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Free Doula Program For Black Moms-To-Be Gets New Life

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A pilot program offering free doula services in LA is getting a second chance. Mariana Dale/ LAist
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A few months ago we told you about the controversy surrounding a promising program meant to help African American moms have healthier births.

The funder, insurance company Health Net, pulled the funding from the Association for Wholistic Maternal and Newborn Health after several doulas accused the program leaders of racial insensitivity and a hostile work environment.

Several staff members were fired by the association after they filed complaints about pay and inappropriate comments about African American staff’s race, hair and bodies.

Now the program has been reborn as the Frontline Doulas program.

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“To further enhance the patient experience of expecting mothers, we are transitioning a portion of our project to Diversity Uplifts, a local non-profit whose philosophy is more closely aligned with our approach to the program,” a Health Net spokesman wrote in an emailed statement.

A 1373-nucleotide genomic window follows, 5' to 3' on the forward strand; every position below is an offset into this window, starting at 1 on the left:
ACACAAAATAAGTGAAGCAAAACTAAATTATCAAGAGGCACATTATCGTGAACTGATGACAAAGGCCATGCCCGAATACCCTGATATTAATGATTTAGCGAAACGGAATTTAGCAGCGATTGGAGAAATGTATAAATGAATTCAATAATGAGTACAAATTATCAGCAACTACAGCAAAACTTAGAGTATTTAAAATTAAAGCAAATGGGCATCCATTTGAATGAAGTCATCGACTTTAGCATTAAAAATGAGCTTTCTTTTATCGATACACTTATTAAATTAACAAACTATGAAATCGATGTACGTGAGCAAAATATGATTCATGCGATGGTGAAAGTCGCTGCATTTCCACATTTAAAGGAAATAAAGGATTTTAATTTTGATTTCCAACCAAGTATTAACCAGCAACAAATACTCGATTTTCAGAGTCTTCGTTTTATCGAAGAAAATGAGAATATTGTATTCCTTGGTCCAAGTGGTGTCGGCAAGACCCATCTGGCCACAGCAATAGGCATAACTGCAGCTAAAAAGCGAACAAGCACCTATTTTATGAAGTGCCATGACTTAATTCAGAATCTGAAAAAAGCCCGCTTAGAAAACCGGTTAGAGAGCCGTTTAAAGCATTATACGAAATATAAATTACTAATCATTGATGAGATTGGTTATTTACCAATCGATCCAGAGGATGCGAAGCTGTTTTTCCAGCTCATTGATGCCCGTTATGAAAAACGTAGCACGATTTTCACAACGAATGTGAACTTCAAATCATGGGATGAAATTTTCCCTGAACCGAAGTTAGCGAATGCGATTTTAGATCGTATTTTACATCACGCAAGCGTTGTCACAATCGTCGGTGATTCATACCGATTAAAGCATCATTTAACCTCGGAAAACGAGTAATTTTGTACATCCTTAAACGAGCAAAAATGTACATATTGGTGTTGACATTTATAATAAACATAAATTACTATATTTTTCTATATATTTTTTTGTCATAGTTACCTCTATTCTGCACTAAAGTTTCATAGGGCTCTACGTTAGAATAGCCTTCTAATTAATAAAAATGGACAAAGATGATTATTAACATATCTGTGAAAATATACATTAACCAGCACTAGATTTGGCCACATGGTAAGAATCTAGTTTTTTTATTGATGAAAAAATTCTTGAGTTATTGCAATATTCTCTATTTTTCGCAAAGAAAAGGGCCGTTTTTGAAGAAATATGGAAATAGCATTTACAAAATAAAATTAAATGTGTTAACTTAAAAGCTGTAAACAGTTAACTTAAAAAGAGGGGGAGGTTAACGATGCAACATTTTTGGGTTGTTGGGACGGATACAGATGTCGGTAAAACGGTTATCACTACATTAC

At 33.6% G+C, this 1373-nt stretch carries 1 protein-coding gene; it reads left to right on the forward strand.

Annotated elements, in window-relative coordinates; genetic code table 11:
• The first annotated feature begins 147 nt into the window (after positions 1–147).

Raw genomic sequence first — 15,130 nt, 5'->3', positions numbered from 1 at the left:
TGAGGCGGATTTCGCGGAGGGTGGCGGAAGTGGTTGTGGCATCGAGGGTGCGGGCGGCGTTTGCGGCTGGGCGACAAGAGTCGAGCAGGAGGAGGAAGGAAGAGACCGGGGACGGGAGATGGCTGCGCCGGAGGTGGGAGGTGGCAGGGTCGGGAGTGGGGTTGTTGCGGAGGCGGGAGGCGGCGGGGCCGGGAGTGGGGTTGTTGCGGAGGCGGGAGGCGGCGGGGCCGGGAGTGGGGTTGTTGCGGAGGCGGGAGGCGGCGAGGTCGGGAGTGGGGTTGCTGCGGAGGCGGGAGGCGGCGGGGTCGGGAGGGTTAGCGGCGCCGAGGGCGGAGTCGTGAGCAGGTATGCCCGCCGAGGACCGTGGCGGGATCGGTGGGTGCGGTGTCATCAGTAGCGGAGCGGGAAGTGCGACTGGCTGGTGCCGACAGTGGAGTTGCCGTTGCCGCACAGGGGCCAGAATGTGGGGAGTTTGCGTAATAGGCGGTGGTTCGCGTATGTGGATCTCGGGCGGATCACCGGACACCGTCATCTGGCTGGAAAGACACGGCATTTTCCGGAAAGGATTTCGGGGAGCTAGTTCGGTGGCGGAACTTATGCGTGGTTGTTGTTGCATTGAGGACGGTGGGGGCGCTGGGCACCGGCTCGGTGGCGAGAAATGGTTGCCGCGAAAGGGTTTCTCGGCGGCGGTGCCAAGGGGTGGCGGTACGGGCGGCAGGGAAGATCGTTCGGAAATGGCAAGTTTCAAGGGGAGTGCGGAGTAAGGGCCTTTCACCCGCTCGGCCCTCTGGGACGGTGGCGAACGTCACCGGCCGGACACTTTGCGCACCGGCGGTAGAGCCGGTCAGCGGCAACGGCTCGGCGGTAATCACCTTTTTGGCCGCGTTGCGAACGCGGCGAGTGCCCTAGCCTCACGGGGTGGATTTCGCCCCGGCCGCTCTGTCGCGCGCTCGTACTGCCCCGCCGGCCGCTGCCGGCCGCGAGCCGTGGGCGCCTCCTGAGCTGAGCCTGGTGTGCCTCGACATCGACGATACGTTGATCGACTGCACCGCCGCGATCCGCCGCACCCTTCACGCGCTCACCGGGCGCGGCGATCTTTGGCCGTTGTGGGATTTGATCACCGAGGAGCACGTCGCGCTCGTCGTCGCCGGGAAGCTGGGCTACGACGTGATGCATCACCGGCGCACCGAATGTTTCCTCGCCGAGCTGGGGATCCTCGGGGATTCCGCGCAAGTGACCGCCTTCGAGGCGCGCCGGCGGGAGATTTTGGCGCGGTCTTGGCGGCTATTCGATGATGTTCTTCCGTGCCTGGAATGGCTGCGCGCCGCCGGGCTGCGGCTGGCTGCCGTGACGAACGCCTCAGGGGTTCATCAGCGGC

The co-directors of Frontline Doulas are Sayida Preprah, a licensed clinical psychologist and doula, and Khefri Riley, who is also a doula. Both had lodged complaints about the original program and were fired.

“This is my community, these are my sisters,” Peprah said. “I was a Medi-Cal mom with both of my kids in L.A. County trying to figure out this system and the care of a doula, a black doula, changed my life.”

The new program will begin enrolling clients starting March 9.

Here are the requirements:

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  • Live in Los Angeles County
  • Identify as Black and/or African American
  • Have an estimated due date between March 15 and June 30, 2020.

Participants will receive services including three prenatal visits, support during birth, three postpartum visits and lactation education. There will also be a fatherhood support group.
To apply, email FrontlineDoulas@DiversityUplifts.org or call (310) 817-0551.

“We’re re-framing what’s happening right now in the current crisis of black maternal and infant health into this resilience and into a re-claiming of healthy birth for black families,” Riley said.

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